Supercooling and Nucleation of Fatty Acids: Influence of Thermal History on the Behavior of the Liquid Phase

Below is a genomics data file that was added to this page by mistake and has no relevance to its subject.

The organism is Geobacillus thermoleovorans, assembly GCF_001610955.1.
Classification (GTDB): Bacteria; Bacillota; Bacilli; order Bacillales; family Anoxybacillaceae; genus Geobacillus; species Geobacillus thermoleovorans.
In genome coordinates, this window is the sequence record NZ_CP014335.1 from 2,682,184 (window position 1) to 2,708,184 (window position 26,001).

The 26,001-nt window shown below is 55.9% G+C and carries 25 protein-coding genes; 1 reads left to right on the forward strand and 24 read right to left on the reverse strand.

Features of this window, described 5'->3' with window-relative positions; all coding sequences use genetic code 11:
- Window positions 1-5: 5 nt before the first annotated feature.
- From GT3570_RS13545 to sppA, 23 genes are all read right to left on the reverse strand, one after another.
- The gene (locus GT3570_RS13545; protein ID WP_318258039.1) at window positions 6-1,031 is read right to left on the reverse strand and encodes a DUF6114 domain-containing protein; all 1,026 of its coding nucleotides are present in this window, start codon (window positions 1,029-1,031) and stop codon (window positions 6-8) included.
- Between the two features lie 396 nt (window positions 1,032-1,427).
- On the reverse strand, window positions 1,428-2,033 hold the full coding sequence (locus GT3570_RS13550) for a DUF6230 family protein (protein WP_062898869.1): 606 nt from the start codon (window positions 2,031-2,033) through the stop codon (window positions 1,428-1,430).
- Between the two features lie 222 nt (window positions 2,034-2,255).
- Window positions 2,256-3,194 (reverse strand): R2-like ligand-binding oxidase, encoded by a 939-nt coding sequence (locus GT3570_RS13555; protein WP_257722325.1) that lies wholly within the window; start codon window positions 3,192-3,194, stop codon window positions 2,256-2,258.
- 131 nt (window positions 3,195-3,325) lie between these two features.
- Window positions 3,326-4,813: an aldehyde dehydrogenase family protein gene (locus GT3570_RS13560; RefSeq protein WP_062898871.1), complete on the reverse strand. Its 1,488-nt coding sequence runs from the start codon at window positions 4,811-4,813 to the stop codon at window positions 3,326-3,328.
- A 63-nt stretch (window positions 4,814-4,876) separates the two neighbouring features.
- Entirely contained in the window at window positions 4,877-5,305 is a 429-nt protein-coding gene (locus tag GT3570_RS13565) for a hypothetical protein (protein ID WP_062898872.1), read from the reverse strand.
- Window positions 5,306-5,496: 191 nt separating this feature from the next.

Saturated fatty acids are an exceptionally important class of liquids, used in many consumer products and suggested as phase change materials (PCMs) for thermal energy storage, in part because they crystallize with minimal supercooling. Here we investigate fatty acid nucleation to understand why crystallization is so facile, as a step toward identifying potential mechanisms for the suppression of supercooling in other PCMs. We find that fatty acid supercooling can be induced only if the liquid is first heated above a material-dependent threshold temperature. NMR spin–lattice relaxation time studies show that the average mobility of the alkyl chains in the fatty acids increases more rapidly with temperature above the supercooling threshold temperature, and NMR <i>T</i><sub>1</sub> hysteresis also sets in at that temperature. Measurements of the real portion of the dielectric constant as a function of temperature show that a liquid fatty acid heated far above its melting point behaves with an apparent temperature upon cooling that is higher than the actual temperature, when compared to its behavior at the same temperature upon heating. Our results suggest that molecular clusters in the liquid fatty acids break apart when the liquids are heated above their threshold temperature and do not immediately re-form on cooling. The breakup of clusters leads to an increase in the mobility of the fatty acid molecules. Because the clusters do not re-form quickly on subsequent cooling, nucleation does not occur, and substantial supercooling results.